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FOOLED

Disney on text

By Sten Düring, author of Frays in the Weave

May 25, 2015: Reading Fooled is a little like reading a Disney animation. There is a wry humour that is pleasant to read. The English used is good with very few errors.

And there are pictures. Absolutely adorable Disney cartoons. Those alone earned the story half a star.

Fooled is also heavy on exposition, and not always in a good way. While one chunk of description is almost never tiring in itself, chaining them together becomes hard on the eye. The pacing suffers as well, but here I am very subjective.

The web-site itself invites you to read a Disney on text. The pictures grab you and lead you further along this path. But the text doesn’t. It is slow paced, which isn’t a problem in itself, but by that time I am expecting to read that animated movie that was never made, and I expect that pacing.

I am currently reading chapter seven, and I believe that the story is about to start. By that I refer to the blurb which accompany every chapter, and in which we learn that this is the tale where Marco, the Royal Fool, sets out on a journey to find the White Knight because Prince Leo has been captured.

Problem being he hasn’t. Been captured that is.

What draws me in is what puts me off. If I had been exposed to Fooled minus pictures and not knowing about the blurb I think it would have been easier to read this slow paced story with its dry humour.

Because as a piece of medieval slice of life spiced with a bit of magic it works well with likable characters who eerily resemble the cast from one of Shakespeare’s lighter works.

In the end I don’t know what I am to do with Fooled. Read on and see what happens I guess, because it’s a cosy read.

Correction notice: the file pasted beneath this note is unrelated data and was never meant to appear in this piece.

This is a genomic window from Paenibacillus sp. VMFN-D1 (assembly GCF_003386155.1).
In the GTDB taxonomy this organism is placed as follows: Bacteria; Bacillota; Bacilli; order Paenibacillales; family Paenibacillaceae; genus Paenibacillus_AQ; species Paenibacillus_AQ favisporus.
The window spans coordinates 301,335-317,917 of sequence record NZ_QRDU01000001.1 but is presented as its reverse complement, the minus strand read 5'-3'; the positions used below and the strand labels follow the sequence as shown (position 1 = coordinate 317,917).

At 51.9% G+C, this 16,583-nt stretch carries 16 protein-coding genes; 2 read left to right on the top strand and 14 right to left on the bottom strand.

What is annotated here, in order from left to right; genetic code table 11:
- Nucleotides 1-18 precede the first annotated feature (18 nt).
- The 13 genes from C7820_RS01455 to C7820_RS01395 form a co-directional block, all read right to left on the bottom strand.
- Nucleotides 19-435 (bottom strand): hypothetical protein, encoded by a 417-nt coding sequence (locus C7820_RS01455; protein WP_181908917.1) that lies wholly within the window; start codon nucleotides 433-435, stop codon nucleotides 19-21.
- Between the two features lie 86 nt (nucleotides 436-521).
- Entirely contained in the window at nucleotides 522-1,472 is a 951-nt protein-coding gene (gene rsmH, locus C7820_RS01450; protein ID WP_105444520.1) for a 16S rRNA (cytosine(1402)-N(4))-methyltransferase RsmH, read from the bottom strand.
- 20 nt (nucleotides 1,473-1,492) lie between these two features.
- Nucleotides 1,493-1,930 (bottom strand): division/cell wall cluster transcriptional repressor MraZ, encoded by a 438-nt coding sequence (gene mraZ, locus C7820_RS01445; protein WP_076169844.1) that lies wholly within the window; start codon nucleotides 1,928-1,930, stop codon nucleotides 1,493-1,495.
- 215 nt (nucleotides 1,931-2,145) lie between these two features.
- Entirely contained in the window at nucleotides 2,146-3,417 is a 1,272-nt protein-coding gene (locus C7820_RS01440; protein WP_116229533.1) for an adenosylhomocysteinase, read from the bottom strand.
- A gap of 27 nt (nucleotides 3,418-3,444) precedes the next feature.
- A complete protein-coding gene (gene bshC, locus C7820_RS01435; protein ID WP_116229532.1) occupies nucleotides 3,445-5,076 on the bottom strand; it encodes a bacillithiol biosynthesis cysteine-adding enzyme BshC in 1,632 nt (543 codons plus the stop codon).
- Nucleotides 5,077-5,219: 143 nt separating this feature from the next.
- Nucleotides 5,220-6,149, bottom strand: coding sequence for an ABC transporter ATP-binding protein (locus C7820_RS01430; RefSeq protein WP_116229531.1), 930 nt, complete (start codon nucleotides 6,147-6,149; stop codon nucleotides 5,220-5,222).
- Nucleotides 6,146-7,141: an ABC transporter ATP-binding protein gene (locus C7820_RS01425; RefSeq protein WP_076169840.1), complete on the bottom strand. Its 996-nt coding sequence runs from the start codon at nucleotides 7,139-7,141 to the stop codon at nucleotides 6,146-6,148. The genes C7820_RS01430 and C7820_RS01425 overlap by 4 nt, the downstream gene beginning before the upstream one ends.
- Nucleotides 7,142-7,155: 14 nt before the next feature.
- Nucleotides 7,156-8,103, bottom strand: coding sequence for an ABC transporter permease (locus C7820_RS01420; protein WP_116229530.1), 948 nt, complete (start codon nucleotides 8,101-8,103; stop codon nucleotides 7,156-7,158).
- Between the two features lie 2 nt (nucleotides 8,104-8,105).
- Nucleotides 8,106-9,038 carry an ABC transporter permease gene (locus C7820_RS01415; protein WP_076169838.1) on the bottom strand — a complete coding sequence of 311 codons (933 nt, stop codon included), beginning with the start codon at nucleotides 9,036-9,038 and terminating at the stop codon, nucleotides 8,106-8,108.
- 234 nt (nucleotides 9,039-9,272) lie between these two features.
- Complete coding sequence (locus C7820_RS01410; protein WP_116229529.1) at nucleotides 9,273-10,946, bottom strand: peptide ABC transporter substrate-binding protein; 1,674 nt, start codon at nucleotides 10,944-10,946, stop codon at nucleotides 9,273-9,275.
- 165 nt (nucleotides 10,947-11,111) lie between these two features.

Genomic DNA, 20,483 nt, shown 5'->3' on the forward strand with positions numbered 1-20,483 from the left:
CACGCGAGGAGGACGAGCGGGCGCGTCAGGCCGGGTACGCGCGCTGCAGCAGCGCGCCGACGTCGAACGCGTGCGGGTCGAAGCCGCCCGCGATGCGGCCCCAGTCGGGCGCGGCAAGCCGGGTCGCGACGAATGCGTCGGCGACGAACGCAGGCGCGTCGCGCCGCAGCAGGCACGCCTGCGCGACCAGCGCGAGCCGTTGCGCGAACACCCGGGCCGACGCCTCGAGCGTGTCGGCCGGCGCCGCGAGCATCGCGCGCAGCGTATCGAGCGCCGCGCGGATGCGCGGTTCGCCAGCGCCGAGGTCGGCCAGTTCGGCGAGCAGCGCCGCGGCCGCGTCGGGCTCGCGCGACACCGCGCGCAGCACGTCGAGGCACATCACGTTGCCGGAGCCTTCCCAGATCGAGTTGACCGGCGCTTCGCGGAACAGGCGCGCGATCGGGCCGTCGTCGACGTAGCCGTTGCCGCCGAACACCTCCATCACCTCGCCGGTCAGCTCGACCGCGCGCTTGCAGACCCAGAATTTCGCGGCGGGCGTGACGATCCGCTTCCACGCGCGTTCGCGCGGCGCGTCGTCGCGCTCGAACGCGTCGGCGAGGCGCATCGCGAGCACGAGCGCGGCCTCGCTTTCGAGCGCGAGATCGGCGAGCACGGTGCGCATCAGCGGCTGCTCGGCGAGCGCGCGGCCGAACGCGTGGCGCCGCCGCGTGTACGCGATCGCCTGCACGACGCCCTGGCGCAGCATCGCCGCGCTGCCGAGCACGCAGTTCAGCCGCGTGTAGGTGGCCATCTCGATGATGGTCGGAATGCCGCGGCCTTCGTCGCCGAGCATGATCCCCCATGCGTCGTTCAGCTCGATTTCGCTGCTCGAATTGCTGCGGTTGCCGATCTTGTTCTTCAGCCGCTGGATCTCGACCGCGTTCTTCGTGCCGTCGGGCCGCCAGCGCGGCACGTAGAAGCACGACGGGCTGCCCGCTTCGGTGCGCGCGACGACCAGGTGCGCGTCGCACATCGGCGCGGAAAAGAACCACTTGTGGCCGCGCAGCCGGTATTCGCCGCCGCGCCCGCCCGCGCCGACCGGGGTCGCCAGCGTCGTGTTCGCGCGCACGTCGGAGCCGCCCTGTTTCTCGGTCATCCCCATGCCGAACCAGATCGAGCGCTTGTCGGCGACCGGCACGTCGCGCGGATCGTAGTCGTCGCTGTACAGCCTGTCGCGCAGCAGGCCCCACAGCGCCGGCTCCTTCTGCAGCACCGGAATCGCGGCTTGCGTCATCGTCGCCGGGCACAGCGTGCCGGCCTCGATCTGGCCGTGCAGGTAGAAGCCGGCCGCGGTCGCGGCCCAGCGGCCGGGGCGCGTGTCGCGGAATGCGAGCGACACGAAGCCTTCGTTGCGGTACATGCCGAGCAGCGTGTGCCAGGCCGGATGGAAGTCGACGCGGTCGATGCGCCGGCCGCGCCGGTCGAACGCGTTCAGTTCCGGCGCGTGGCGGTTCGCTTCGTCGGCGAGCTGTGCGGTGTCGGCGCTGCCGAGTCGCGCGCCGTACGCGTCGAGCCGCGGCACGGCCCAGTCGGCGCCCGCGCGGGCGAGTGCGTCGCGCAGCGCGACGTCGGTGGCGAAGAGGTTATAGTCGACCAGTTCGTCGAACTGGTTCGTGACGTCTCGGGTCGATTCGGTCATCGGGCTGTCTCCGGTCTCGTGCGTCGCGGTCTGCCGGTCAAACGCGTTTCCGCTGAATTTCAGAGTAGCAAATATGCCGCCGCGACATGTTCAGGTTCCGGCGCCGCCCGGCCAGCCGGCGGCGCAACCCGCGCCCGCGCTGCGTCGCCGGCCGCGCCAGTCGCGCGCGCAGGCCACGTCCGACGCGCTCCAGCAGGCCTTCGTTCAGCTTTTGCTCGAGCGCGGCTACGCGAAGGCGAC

2 of 2 members found this review helpful.
Help us improve!  Request an invite or log in to rate this review.

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the_author() rating onrating onrating onrating halfrating off

FOOLED

Disney on text

By Sten Düring, author of Frays in the Weave

May 25, 2015: Reading Fooled is a little like reading a Disney animation. There is a wry humour that is pleasant to read. The English used is good with very few errors.

And there are pictures. Absolutely adorable Disney cartoons. Those alone earned the story half a star.

Fooled is also heavy on exposition, and not always in a good way. While one chunk of description is almost never tiring in itself, chaining them together becomes hard on the eye. The pacing suffers as well, but here I am very subjective.

The web-site itself invites you to read a Disney on text. The pictures grab you and lead you further along this path. But the text doesn’t. It is slow paced, which isn’t a problem in itself, but by that time I am expecting to read that animated movie that was never made, and I expect that pacing.

I am currently reading chapter seven, and I believe that the story is about to start. By that I refer to the blurb which accompany every chapter, and in which we learn that this is the tale where Marco, the Royal Fool, sets out on a journey to find the White Knight because Prince Leo has been captured.

Problem being he hasn’t. Been captured that is.

What draws me in is what puts me off. If I had been exposed to Fooled minus pictures and not knowing about the blurb I think it would have been easier to read this slow paced story with its dry humour.

Because as a piece of medieval slice of life spiced with a bit of magic it works well with likable characters who eerily resemble the cast from one of Shakespeare’s lighter works.

In the end I don’t know what I am to do with Fooled. Read on and see what happens I guess, because it’s a cosy read.

2 of 2 members found this review helpful.
Help us improve!  Request an invite or log in to rate this review.

next »